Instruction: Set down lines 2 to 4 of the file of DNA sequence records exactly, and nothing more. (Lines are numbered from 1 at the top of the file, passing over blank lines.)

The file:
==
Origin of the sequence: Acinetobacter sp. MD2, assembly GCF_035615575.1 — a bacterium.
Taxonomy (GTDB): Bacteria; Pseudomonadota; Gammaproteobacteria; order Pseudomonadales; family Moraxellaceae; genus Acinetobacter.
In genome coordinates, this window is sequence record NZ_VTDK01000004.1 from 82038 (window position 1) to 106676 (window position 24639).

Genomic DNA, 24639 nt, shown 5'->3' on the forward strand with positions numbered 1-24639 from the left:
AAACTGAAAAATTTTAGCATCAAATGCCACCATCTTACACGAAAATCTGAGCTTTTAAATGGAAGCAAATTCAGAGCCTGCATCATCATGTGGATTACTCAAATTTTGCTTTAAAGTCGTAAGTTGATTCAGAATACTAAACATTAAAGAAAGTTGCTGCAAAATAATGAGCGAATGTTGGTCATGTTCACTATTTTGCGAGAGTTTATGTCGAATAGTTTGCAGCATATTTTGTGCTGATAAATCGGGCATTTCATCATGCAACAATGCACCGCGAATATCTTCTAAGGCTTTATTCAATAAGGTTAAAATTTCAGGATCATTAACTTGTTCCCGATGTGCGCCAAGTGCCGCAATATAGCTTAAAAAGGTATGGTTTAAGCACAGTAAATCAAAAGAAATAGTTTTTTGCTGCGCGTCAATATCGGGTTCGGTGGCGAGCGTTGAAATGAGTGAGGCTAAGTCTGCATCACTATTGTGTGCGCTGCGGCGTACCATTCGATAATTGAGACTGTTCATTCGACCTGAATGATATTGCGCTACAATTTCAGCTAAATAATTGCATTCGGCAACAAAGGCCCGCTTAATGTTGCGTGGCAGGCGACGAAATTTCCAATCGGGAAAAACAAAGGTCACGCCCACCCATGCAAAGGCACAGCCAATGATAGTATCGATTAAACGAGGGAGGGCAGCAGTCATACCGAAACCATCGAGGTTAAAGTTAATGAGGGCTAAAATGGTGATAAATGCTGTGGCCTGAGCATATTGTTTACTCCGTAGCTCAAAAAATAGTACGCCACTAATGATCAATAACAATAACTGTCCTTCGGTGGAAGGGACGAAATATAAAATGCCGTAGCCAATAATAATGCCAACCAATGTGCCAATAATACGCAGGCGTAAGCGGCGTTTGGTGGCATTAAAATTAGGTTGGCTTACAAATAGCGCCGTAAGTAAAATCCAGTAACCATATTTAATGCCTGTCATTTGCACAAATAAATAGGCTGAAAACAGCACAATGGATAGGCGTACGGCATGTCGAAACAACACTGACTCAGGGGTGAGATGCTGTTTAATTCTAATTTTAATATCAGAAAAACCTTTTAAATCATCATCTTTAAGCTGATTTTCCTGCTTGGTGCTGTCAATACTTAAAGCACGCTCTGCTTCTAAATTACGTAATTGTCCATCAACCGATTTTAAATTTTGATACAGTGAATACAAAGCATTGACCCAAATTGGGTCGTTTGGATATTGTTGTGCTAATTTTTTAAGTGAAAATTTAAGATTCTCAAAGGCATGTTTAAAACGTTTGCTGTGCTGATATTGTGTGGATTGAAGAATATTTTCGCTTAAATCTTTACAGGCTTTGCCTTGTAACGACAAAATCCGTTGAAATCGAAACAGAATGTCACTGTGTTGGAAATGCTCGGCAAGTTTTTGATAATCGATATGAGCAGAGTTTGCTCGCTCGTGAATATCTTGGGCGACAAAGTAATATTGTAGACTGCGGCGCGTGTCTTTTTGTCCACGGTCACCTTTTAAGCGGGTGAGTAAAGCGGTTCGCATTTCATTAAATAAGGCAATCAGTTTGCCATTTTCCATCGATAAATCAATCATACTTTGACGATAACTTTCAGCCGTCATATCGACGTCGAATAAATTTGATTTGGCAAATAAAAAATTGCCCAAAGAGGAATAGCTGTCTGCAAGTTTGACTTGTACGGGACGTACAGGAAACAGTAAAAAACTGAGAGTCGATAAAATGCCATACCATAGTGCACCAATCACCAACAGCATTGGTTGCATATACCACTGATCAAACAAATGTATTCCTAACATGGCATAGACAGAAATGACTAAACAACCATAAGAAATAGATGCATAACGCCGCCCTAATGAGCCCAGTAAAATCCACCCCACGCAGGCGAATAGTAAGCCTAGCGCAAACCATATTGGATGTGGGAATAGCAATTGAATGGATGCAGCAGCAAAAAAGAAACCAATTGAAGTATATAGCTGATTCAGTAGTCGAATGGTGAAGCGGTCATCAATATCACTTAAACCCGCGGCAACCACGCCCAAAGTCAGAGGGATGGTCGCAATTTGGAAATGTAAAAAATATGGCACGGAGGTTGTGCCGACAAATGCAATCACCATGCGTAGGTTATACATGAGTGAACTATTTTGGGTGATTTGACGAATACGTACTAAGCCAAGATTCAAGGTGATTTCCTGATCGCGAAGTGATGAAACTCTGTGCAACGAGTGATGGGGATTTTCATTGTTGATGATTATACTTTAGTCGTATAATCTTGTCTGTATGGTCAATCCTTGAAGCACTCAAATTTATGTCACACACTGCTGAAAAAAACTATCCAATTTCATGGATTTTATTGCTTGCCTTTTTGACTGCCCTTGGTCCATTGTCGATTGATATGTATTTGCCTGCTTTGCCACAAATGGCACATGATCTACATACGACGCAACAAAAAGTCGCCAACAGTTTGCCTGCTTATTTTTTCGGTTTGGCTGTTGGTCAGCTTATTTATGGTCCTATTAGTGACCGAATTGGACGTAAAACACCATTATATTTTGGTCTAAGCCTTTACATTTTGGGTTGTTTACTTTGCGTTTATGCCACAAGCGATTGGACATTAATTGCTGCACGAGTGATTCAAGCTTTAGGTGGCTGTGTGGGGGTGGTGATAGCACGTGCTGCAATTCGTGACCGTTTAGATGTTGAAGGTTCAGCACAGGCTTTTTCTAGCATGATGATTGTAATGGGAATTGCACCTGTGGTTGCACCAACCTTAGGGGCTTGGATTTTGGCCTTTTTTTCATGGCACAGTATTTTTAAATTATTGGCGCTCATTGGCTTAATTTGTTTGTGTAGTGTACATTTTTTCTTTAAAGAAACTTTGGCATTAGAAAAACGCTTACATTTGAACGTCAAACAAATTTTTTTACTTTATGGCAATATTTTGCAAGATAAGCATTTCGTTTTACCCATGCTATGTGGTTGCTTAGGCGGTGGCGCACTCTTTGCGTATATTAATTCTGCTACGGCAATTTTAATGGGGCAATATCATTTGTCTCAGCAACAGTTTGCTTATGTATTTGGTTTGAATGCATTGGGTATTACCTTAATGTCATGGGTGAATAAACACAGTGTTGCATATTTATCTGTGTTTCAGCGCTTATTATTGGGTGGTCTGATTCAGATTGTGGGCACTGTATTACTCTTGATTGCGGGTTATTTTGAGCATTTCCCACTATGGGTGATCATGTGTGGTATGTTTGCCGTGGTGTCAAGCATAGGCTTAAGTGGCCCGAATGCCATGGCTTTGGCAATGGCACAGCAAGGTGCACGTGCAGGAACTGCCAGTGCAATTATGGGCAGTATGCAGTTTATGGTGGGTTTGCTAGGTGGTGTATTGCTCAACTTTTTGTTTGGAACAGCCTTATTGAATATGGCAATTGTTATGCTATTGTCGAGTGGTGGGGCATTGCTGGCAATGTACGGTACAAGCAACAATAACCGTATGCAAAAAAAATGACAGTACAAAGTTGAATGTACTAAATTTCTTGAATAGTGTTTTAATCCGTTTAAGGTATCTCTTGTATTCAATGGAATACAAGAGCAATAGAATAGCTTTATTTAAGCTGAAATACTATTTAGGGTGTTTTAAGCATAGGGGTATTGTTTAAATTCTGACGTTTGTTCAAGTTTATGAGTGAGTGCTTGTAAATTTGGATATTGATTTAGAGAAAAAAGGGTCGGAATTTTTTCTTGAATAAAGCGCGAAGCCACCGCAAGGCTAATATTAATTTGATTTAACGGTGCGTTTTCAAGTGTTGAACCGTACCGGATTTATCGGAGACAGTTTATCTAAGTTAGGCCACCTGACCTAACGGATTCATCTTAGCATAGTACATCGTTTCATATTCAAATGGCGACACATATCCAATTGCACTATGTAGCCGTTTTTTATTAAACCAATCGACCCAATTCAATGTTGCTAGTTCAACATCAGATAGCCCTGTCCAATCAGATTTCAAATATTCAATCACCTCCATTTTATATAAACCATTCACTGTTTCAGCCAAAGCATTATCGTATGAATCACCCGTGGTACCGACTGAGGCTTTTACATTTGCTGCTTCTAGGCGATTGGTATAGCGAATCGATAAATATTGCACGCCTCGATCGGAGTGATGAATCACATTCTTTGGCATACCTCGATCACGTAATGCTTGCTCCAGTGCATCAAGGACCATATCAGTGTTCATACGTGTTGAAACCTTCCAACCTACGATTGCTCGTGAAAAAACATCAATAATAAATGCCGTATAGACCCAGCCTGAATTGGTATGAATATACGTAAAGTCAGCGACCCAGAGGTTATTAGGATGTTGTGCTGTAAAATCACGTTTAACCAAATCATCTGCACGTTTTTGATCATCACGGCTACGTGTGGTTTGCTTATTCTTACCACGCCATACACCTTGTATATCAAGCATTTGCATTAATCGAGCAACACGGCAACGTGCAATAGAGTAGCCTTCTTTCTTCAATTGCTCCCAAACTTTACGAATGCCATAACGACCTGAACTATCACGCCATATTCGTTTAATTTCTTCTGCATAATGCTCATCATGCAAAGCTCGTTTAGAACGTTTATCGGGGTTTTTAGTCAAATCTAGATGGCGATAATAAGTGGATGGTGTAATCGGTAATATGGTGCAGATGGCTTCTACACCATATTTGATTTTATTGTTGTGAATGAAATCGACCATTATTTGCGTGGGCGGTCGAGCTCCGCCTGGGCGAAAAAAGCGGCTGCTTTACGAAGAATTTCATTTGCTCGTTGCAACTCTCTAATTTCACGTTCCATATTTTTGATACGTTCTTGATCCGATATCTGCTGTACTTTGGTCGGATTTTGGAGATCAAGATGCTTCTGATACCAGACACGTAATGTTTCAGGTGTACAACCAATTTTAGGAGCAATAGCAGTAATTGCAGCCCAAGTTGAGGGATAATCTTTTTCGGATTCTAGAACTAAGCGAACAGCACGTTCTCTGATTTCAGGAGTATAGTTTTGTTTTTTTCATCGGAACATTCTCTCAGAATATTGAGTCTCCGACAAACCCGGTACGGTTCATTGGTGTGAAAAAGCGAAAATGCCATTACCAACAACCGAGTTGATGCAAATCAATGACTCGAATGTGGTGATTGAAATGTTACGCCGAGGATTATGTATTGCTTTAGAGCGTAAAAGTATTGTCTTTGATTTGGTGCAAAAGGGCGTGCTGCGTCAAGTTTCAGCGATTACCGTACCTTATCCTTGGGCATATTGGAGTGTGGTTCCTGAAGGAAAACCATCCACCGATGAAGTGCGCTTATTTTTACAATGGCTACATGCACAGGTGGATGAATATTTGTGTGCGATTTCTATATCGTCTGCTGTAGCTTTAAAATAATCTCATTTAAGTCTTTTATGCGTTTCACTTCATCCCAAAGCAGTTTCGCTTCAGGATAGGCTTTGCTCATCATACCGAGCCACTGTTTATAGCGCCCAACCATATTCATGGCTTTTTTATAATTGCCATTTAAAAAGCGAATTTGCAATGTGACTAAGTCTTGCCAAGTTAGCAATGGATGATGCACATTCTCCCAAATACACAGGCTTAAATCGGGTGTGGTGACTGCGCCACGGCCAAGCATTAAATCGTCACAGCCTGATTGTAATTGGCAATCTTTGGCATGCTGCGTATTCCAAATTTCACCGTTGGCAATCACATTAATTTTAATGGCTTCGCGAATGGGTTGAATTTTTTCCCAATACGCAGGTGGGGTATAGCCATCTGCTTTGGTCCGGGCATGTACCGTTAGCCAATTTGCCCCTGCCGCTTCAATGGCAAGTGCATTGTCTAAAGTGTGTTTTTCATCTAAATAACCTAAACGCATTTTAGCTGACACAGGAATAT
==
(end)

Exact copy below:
Taxonomy (GTDB): Bacteria; Pseudomonadota; Gammaproteobacteria; order Pseudomonadales; family Moraxellaceae; genus Acinetobacter.
In genome coordinates, this window is sequence record NZ_VTDK01000004.1 from 82038 (window position 1) to 106676 (window position 24639).

Genomic DNA, 24639 nt, shown 5'->3' on the forward strand with positions numbered 1-24639 from the left: